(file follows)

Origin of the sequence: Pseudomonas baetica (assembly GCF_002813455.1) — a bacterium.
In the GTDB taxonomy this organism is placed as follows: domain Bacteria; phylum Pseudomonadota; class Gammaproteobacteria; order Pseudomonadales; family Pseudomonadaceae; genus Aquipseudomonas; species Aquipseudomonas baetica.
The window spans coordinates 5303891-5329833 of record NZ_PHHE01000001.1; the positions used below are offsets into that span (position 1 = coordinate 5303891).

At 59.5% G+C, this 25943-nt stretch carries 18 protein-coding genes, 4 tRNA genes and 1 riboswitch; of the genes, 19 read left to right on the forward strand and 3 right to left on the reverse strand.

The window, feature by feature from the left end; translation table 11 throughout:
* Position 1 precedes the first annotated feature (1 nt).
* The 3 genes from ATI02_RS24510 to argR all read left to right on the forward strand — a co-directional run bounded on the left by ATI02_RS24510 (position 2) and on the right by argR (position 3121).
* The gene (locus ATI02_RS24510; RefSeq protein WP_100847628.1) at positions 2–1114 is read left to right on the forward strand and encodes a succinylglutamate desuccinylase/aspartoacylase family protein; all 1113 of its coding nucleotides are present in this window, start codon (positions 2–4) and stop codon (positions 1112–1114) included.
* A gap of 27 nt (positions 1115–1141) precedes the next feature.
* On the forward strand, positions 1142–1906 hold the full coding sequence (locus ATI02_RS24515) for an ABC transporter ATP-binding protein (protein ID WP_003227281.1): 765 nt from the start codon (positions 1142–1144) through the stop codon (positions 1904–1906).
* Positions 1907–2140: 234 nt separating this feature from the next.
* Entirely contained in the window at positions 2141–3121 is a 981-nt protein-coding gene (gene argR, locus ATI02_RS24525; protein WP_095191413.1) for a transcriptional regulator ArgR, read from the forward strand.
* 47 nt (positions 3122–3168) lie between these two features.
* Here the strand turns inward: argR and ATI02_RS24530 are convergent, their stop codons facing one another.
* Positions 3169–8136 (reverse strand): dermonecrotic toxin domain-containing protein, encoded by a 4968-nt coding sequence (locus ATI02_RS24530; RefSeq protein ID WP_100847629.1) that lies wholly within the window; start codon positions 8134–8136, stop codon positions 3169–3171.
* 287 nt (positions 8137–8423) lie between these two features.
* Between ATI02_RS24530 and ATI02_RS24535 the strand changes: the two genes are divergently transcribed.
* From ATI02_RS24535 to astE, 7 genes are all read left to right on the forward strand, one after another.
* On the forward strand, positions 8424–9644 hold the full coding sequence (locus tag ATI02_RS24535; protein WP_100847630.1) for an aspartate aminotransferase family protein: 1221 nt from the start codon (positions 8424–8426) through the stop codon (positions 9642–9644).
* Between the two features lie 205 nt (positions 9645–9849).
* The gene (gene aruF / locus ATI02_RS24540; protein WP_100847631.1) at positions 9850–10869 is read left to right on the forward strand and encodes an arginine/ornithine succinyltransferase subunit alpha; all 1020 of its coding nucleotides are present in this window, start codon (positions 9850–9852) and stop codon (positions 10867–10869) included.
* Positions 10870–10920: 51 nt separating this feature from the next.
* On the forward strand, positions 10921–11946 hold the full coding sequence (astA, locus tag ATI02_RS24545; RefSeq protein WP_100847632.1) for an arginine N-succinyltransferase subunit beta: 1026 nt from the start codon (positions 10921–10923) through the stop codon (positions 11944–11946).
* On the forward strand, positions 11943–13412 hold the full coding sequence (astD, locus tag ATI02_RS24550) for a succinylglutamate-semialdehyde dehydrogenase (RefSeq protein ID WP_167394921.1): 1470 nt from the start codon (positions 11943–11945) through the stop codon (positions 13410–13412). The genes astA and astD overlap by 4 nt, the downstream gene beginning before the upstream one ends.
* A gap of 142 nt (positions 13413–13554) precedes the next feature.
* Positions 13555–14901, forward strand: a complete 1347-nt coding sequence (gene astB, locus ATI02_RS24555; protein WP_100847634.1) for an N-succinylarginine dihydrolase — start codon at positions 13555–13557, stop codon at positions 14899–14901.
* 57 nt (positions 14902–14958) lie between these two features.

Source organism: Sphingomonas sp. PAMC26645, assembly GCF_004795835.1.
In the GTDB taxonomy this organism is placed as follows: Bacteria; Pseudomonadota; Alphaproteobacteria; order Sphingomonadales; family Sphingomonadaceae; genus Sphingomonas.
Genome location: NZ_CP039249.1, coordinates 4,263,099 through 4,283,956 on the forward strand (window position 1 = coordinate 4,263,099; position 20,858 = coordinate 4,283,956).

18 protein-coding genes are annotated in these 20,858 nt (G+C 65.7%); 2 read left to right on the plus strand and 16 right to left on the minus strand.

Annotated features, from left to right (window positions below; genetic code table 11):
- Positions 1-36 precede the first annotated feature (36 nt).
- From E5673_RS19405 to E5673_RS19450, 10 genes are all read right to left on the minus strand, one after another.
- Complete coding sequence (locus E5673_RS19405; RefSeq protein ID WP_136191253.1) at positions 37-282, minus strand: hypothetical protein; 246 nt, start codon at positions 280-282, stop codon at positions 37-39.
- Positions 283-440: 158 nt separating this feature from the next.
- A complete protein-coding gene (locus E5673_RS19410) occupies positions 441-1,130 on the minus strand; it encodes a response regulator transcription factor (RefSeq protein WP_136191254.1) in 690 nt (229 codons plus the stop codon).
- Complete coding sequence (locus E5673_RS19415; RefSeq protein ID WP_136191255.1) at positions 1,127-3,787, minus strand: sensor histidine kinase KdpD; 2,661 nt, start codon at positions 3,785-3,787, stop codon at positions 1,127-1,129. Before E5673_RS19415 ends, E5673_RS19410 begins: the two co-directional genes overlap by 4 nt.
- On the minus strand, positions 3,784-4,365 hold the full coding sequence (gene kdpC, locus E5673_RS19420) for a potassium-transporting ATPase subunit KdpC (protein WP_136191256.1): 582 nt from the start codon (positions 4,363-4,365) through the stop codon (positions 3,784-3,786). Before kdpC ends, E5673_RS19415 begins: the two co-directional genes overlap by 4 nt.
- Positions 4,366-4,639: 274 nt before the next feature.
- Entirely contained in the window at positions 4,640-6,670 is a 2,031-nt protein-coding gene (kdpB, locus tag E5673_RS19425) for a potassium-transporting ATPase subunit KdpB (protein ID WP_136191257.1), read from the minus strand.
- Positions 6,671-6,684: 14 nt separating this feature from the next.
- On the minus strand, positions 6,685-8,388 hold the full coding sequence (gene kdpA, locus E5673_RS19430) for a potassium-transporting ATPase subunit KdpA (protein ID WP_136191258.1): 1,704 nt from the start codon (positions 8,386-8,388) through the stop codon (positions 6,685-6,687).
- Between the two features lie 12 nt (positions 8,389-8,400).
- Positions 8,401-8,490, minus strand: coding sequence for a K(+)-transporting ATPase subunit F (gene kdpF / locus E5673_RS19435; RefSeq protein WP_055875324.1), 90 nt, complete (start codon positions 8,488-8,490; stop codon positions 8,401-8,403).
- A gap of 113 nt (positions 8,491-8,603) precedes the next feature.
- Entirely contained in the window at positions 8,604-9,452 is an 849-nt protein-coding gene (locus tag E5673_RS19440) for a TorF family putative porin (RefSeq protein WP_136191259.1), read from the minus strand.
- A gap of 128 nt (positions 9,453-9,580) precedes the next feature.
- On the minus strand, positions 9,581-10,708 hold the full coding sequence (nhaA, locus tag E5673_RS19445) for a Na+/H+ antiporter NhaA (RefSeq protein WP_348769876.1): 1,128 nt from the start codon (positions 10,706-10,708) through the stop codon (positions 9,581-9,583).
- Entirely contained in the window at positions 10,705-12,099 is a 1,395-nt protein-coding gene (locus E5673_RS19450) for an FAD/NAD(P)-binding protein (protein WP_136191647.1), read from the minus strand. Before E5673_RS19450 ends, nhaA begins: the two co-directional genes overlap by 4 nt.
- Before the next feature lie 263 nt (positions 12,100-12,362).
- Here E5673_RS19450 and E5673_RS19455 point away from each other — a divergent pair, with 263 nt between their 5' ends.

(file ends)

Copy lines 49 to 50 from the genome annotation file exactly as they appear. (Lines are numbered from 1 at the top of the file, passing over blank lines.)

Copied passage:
- On the minus strand, positions 9,581-10,708 hold the full coding sequence (nhaA, locus tag E5673_RS19445) for a Na+/H+ antiporter NhaA (RefSeq protein WP_348769876.1): 1,128 nt from the start codon (positions 10,706-10,708) through the stop codon (positions 9,581-9,583).
- Entirely contained in the window at positions 10,705-12,099 is a 1,395-nt protein-coding gene (locus E5673_RS19450) for an FAD/NAD(P)-binding protein (protein WP_136191647.1), read from the minus strand. Before E5673_RS19450 ends, nhaA begins: the two co-directional genes overlap by 4 nt.